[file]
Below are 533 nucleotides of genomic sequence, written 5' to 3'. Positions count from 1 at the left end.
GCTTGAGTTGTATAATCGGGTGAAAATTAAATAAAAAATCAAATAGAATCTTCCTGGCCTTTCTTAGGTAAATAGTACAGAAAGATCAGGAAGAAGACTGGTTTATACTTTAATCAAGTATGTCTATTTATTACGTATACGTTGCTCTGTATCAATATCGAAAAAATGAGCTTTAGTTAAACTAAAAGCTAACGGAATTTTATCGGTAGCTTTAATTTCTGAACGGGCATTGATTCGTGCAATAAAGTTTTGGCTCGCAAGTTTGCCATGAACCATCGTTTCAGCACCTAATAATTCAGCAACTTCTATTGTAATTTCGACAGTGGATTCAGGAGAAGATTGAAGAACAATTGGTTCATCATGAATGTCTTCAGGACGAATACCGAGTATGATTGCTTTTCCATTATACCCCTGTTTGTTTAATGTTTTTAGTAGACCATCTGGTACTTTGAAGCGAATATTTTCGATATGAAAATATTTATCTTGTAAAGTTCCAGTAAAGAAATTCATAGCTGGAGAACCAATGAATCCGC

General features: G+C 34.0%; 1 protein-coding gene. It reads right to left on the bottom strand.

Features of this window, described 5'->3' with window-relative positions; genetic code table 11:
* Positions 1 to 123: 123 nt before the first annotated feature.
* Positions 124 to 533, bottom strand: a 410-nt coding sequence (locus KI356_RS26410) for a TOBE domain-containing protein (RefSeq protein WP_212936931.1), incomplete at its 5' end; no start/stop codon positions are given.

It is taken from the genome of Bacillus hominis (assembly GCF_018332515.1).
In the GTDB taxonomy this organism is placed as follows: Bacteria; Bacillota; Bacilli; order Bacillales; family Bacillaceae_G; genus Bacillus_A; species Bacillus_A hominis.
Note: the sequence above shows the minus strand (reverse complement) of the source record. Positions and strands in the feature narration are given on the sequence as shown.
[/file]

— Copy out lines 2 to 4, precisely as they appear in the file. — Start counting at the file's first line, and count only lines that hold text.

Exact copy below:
GCTTGAGTTGTATAATCGGGTGAAAATTAAATAAAAAATCAAATAGAATCTTCCTGGCCTTTCTTAGGTAAATAGTACAGAAAGATCAGGAAGAAGACTGGTTTATACTTTAATCAAGTATGTCTATTTATTACGTATACGTTGCTCTGTATCAATATCGAAAAAATGAGCTTTAGTTAAACTAAAAGCTAACGGAATTTTATCGGTAGCTTTAATTTCTGAACGGGCATTGATTCGTGCAATAAAGTTTTGGCTCGCAAGTTTGCCATGAACCATCGTTTCAGCACCTAATAATTCAGCAACTTCTATTGTAATTTCGACAGTGGATTCAGGAGAAGATTGAAGAACAATTGGTTCATCATGAATGTCTTCAGGACGAATACCGAGTATGATTGCTTTTCCATTATACCCCTGTTTGTTTAATGTTTTTAGTAGACCATCTGGTACTTTGAAGCGAATATTTTCGATATGAAAATATTTATCTTGTAAAGTTCCAGTAAAGAAATTCATAGCTGGAGAACCAATGAATCCGC

General features: G+C 34.0%; 1 protein-coding gene. It reads right to left on the bottom strand.

Features of this window, described 5'->3' with window-relative positions; genetic code table 11: